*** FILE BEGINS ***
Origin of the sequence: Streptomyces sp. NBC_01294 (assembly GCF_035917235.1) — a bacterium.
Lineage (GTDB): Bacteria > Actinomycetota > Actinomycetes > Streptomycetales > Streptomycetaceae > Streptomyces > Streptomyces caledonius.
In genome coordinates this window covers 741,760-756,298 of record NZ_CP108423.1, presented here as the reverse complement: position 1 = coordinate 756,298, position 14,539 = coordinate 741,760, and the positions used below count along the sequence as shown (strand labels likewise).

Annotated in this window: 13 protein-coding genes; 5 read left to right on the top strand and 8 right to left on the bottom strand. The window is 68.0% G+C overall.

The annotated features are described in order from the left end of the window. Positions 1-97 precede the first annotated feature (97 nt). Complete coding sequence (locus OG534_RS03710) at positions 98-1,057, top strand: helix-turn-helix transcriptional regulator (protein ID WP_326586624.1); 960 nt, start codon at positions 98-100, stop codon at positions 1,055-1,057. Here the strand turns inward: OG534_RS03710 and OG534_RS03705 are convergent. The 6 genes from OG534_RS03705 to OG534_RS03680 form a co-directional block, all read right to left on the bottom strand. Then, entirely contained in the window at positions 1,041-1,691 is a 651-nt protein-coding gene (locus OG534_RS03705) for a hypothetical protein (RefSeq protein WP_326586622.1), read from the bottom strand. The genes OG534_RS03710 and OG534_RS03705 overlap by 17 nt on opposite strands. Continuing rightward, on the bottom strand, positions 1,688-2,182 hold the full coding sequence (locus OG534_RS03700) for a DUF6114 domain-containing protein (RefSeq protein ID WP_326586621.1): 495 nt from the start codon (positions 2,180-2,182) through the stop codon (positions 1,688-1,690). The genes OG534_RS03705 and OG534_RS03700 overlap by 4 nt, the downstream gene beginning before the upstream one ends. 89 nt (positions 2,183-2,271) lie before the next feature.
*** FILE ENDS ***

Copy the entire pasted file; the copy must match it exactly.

Origin of the sequence: Streptomyces sp. NBC_01294 (assembly GCF_035917235.1) — a bacterium.
Lineage (GTDB): Bacteria > Actinomycetota > Actinomycetes > Streptomycetales > Streptomycetaceae > Streptomyces > Streptomyces caledonius.
In genome coordinates this window covers 741,760-756,298 of record NZ_CP108423.1, presented here as the reverse complement: position 1 = coordinate 756,298, position 14,539 = coordinate 741,760, and the positions used below count along the sequence as shown (strand labels likewise).

Annotated in this window: 13 protein-coding genes; 5 read left to right on the top strand and 8 right to left on the bottom strand. The window is 68.0% G+C overall.

The annotated features are described in order from the left end of the window. Positions 1-97 precede the first annotated feature (97 nt). Complete coding sequence (locus OG534_RS03710) at positions 98-1,057, top strand: helix-turn-helix transcriptional regulator (protein ID WP_326586624.1); 960 nt, start codon at positions 98-100, stop codon at positions 1,055-1,057. Here the strand turns inward: OG534_RS03710 and OG534_RS03705 are convergent. The 6 genes from OG534_RS03705 to OG534_RS03680 form a co-directional block, all read right to left on the bottom strand. Then, entirely contained in the window at positions 1,041-1,691 is a 651-nt protein-coding gene (locus OG534_RS03705) for a hypothetical protein (RefSeq protein WP_326586622.1), read from the bottom strand. The genes OG534_RS03710 and OG534_RS03705 overlap by 17 nt on opposite strands. Continuing rightward, on the bottom strand, positions 1,688-2,182 hold the full coding sequence (locus OG534_RS03700) for a DUF6114 domain-containing protein (RefSeq protein ID WP_326586621.1): 495 nt from the start codon (positions 2,180-2,182) through the stop codon (positions 1,688-1,690). The genes OG534_RS03705 and OG534_RS03700 overlap by 4 nt, the downstream gene beginning before the upstream one ends. 89 nt (positions 2,183-2,271) lie before the next feature.